It’s best to plan for a catastrophe before it happens, says Whitney Kazragis, community outreach liaison with the Fairfax County Office of Emergency Management, at a meeting of the Mason Police District’s Community Advisory Committee Sept. 2.
She advises residents to assemble emergency kits for the house, car, and workplace with everything the family might need if forced to evacuate or shelter in place without power or basic services.
The kit should include food, water, flashlight, radio, batteries, emergency blanket, cash, tools, trash bags, duct tape, can opener, change of clothes, sanitation supplies, light sticks, contact information, and waterproof container. If your family includes pets, children, older people, or people with disabilities, be sure to include anything they might need, too.
An emergency plan should include contact information for an out-of-town relative; copies of medical records and important documents, such as passports, banking records, car title, and insurance policies; a communications plan in case there is no power; and information about predetermined shelter-in-place and evacuation locations.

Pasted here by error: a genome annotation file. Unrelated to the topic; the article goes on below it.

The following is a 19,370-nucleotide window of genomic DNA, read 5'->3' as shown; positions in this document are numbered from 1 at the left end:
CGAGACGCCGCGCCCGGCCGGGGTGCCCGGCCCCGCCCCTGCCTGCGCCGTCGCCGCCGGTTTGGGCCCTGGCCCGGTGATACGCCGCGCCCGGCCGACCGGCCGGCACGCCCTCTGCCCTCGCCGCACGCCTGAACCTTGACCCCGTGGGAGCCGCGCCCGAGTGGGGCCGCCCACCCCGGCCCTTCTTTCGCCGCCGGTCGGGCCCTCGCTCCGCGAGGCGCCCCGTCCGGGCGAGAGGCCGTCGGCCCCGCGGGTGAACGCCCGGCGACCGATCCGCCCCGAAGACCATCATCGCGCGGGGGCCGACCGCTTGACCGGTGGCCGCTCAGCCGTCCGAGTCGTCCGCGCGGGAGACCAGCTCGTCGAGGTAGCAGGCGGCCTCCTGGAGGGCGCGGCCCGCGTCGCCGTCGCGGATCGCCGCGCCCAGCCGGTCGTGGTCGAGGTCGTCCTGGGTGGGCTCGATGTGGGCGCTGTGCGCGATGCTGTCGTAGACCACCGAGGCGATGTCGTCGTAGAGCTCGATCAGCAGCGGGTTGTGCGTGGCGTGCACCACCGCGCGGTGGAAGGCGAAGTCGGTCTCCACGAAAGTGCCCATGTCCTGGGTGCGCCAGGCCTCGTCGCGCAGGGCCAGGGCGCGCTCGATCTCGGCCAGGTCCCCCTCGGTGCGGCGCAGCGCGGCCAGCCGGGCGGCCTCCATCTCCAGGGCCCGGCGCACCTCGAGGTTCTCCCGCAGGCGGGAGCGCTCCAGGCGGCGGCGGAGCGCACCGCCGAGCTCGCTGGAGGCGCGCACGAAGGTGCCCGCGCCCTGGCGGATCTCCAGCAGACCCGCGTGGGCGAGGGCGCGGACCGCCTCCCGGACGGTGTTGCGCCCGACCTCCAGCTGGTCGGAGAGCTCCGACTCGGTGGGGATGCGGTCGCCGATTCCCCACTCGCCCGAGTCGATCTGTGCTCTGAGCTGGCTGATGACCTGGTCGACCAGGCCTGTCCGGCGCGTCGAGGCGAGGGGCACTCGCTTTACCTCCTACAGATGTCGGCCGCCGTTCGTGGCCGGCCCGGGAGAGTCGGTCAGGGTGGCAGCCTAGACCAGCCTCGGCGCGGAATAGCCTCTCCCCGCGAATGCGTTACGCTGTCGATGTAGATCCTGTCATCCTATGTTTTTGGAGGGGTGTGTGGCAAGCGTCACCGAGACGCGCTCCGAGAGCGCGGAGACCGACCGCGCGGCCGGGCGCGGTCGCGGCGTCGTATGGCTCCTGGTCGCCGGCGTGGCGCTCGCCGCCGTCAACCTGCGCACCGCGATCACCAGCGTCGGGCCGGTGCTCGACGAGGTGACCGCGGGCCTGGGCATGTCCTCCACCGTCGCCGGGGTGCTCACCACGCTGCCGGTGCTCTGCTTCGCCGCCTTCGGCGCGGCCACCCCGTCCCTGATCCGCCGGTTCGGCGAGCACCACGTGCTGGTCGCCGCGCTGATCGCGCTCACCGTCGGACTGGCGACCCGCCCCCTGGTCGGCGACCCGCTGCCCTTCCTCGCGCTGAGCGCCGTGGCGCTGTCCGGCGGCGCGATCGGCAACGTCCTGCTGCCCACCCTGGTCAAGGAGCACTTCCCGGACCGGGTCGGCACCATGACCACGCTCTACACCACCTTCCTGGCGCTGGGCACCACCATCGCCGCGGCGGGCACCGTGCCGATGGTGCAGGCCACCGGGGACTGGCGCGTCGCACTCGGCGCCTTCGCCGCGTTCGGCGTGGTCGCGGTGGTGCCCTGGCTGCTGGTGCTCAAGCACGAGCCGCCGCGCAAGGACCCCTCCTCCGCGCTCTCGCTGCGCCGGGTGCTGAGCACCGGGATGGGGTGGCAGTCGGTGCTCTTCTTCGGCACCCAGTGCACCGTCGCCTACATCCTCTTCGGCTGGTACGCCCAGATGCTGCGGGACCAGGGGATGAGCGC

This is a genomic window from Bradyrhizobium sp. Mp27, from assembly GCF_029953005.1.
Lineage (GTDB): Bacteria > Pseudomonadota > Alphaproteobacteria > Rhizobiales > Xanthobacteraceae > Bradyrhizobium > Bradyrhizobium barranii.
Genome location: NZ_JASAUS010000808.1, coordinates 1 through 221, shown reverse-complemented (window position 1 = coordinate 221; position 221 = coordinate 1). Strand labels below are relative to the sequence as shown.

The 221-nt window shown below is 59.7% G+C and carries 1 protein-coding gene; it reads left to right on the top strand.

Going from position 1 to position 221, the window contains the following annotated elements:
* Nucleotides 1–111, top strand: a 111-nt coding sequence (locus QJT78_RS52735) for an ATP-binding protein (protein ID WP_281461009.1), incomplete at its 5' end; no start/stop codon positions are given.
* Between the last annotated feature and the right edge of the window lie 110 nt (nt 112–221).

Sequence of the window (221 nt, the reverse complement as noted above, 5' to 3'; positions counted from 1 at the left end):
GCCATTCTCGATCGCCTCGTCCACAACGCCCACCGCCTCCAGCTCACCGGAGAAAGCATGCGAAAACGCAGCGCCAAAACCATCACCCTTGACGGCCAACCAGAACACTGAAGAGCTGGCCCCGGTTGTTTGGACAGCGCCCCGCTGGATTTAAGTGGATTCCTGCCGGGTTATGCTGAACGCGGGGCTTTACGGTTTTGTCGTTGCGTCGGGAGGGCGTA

ReadyNOVA, a partnership of local governments in Northern Virginia, has templates for creating preparedness plans for families and businesses. Kazragis suggests mailing copies of critical documents to an out-of-state relative as backup.
Fairfax County maintains a registry of people who are homebound or have critical medical needs and who might need special help during an emergency.
Noting that it’s critical to stay alert to official announcements during an emergency, Kazragis urges everyone to sign up for Fairfax Alerts, a messaging system that supersedes the old Community Emergency Alert Network. With Fairfax Alerts, you can choose up to five locations and 10 delivery methods, including phone, text, email, iPhone app, and Android app.
The key question for many people during an emergency is “should I stay or should I go?” Kazragis says. The answer depends on what the authorities recommend. It might be better to stay put than try to evacuate and get stuck on a congested interstate for eight hours.